The Germans approach Leningrad

8th September 1941: German 88s halt Soviet counter-attack with heavy tanks

On the Eastern front the Soviet position was again looking very precarious. Army Group South was plunging into the Ukraine towards Kiev whilst in the north Leningrad was almost encircled.

There was a last desperate push before the city became almost completely besieged, the only access to the city being across Lake Ladoga.

Walter Lubbeck was fighting with Army Group North on the approaches to Leningrad. On the 8th September he watched a Russian counter-attack along the shores of the Gulf of Finland from the vantage point of the cliffs above:

Two German 88-millimeter Flak guns deployed on the high ground beside me. Though capable of indirect fire, the 88s were also designed to fire level, like giant rifles.

Seven KV-ls and KV-2s soon lumbered into view with troops on foot following close behind them. These larger tanks were joined by a couple of smaller Czech T-35s. Having reached a point two miles from their frontlines, the greatly diminished Soviet armored formation would advance no further.

As I watched with fascination, the crews manning the 88s quickly scored a hit on the lead tank. Unable to maneuver or to elevate their barrels high enough to hit targets on top of the cliff, the remaining Russian armor was in a helpless and hopeless position. Over the next 20 minutes, the deadly 88s proceeded to pick off one after another of the KV's and T-35's trapped on the street below.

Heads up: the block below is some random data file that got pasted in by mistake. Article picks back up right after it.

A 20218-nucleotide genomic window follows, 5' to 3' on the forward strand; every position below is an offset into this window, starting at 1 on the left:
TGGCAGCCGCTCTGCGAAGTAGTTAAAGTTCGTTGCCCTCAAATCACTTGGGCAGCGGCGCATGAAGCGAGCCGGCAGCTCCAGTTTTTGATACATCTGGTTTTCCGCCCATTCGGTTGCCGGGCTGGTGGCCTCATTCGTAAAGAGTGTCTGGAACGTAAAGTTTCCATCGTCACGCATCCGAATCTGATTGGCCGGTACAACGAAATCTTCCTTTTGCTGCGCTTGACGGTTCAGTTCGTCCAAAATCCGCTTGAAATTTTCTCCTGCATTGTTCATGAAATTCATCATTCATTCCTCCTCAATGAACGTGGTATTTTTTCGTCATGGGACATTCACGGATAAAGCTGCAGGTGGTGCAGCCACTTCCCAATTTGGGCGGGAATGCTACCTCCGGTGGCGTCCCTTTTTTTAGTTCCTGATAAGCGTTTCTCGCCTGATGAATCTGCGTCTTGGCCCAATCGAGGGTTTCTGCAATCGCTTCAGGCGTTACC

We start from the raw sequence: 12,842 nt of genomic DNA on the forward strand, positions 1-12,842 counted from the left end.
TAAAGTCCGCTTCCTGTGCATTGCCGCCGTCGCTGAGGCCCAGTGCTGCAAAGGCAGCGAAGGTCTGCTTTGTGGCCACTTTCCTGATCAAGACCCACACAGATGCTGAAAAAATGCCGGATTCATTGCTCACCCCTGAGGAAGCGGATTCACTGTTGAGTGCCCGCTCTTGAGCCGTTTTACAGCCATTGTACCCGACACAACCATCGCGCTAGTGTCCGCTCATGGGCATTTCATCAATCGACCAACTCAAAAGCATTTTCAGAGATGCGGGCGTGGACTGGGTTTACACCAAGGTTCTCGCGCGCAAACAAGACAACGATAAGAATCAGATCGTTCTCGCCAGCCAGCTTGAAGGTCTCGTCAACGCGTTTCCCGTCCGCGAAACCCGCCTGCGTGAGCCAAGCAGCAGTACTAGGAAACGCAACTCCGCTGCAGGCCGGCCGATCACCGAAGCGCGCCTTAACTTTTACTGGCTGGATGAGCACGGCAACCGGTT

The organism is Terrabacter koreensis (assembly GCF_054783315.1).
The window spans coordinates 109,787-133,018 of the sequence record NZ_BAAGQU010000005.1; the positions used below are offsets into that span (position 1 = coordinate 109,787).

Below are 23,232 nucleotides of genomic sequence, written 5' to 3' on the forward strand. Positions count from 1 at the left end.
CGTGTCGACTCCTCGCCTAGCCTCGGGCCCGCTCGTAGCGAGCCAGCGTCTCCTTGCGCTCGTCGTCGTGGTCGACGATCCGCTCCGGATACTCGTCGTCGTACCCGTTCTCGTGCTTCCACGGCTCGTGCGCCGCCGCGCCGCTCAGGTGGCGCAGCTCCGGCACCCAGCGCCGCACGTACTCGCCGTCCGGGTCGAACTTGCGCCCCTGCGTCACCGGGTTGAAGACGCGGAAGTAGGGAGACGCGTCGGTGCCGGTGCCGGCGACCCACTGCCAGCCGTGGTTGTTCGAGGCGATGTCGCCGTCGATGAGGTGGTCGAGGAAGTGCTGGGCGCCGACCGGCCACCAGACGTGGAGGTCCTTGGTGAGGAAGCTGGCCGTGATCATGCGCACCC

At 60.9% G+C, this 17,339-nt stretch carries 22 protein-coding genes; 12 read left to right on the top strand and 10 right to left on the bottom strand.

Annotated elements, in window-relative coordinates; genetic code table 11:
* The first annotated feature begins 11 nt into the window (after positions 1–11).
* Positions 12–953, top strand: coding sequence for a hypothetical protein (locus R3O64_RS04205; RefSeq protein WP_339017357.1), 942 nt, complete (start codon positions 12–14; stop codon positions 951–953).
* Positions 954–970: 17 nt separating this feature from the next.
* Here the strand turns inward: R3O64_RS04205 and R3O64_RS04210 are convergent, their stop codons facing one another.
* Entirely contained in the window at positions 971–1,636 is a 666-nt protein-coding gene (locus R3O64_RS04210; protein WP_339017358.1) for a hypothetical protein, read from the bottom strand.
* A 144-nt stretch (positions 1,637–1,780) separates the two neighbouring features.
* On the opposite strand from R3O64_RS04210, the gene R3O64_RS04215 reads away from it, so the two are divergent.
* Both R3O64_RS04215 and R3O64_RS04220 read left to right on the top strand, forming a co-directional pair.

A German soldier from the Nazi Wehrmacht poses on a captured Soviet KV-2  heavy tank. During an attack on July 16, 1941 it fell into an anti-tank ditch and got stuck, after which it was abandoned by its crew.

Under continual machine-gun fire, the surviving tank crews and infantry attempted to escape back the way they had come, but found their route blocked. In an area just beyond my field of vision, our Pionieers had moved in behind them to detonate large explosives that destroyed the road, preventing their retreat.

In desperation, many of the enemy troops jumped into the water, but few succeeded in making it back to their lines. By the following day, the remaining Soviet forces in the Uritsk and Petergof areas were eliminated. This ill-conceived fiasco had cost the Red Army 35 tanks, 1,369 dead, and 294 prisoners.

Over time, the Russians would increasingly employ large tank formations in their operations. To meet this threat, a German division had a number of options.
In the first instance, each regiment possessed an anti-tank company equipped with high velocity artillery pieces. While these companies were usually able to cope with enemy armor, the divisional artillery might also be used in extreme cases.

As the action on the Uferstrasse demonstrated, it was, however, the 88-millimeter anti-aircraft artillery that proved to be the most effective German anti-tank weapon of the war, even though it was typically used only in crisis situations when enemy armor came in mass or had achieved a breakthrough in our lines.1